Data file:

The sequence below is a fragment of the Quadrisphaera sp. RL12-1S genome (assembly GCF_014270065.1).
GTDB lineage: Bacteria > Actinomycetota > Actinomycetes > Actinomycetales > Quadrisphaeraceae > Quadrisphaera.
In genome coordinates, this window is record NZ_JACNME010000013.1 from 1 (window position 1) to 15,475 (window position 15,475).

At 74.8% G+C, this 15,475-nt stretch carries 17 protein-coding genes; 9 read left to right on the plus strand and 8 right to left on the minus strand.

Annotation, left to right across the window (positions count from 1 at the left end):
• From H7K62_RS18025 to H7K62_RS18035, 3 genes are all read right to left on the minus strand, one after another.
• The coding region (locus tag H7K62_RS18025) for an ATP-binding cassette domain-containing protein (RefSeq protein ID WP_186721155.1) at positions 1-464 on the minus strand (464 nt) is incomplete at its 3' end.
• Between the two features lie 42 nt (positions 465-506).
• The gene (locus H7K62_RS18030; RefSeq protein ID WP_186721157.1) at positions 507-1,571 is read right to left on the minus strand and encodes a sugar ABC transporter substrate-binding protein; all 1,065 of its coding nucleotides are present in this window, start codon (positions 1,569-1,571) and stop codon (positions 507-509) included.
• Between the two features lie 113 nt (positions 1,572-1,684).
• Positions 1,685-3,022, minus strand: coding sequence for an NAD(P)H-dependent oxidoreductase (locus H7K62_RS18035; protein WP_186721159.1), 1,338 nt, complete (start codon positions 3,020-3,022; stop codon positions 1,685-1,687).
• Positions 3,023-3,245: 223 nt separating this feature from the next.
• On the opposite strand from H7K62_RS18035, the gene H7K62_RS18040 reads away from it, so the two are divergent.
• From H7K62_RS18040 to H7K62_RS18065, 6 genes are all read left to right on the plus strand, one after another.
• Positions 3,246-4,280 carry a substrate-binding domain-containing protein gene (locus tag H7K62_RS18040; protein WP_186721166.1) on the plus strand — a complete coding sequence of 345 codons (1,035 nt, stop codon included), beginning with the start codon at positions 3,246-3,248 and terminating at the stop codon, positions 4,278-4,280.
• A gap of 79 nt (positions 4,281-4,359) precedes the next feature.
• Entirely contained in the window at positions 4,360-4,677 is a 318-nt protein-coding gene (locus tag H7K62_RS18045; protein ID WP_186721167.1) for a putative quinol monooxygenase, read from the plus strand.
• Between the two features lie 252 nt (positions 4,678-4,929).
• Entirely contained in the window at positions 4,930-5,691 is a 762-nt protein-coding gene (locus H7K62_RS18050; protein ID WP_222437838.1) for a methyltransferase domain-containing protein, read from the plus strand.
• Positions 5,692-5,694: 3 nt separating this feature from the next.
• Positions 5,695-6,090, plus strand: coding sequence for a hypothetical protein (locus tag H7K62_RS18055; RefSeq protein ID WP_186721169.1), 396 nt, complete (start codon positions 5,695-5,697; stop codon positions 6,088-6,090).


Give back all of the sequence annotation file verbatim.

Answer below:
The sequence below is a fragment of the Quadrisphaera sp. RL12-1S genome (assembly GCF_014270065.1).
GTDB lineage: Bacteria > Actinomycetota > Actinomycetes > Actinomycetales > Quadrisphaeraceae > Quadrisphaera.
In genome coordinates, this window is record NZ_JACNME010000013.1 from 1 (window position 1) to 15,475 (window position 15,475).

At 74.8% G+C, this 15,475-nt stretch carries 17 protein-coding genes; 9 read left to right on the plus strand and 8 right to left on the minus strand.

Annotation, left to right across the window (positions count from 1 at the left end):
• From H7K62_RS18025 to H7K62_RS18035, 3 genes are all read right to left on the minus strand, one after another.
• The coding region (locus tag H7K62_RS18025) for an ATP-binding cassette domain-containing protein (RefSeq protein ID WP_186721155.1) at positions 1-464 on the minus strand (464 nt) is incomplete at its 3' end.
• Between the two features lie 42 nt (positions 465-506).
• The gene (locus H7K62_RS18030; RefSeq protein ID WP_186721157.1) at positions 507-1,571 is read right to left on the minus strand and encodes a sugar ABC transporter substrate-binding protein; all 1,065 of its coding nucleotides are present in this window, start codon (positions 1,569-1,571) and stop codon (positions 507-509) included.
• Between the two features lie 113 nt (positions 1,572-1,684).
• Positions 1,685-3,022, minus strand: coding sequence for an NAD(P)H-dependent oxidoreductase (locus H7K62_RS18035; protein WP_186721159.1), 1,338 nt, complete (start codon positions 3,020-3,022; stop codon positions 1,685-1,687).
• Positions 3,023-3,245: 223 nt separating this feature from the next.
• On the opposite strand from H7K62_RS18035, the gene H7K62_RS18040 reads away from it, so the two are divergent.
• From H7K62_RS18040 to H7K62_RS18065, 6 genes are all read left to right on the plus strand, one after another.
• Positions 3,246-4,280 carry a substrate-binding domain-containing protein gene (locus tag H7K62_RS18040; protein WP_186721166.1) on the plus strand — a complete coding sequence of 345 codons (1,035 nt, stop codon included), beginning with the start codon at positions 3,246-3,248 and terminating at the stop codon, positions 4,278-4,280.
• A gap of 79 nt (positions 4,281-4,359) precedes the next feature.
• Entirely contained in the window at positions 4,360-4,677 is a 318-nt protein-coding gene (locus tag H7K62_RS18045; protein ID WP_186721167.1) for a putative quinol monooxygenase, read from the plus strand.
• Between the two features lie 252 nt (positions 4,678-4,929).
• Entirely contained in the window at positions 4,930-5,691 is a 762-nt protein-coding gene (locus H7K62_RS18050; protein ID WP_222437838.1) for a methyltransferase domain-containing protein, read from the plus strand.
• Positions 5,692-5,694: 3 nt separating this feature from the next.
• Positions 5,695-6,090, plus strand: coding sequence for a hypothetical protein (locus tag H7K62_RS18055; RefSeq protein ID WP_186721169.1), 396 nt, complete (start codon positions 5,695-5,697; stop codon positions 6,088-6,090).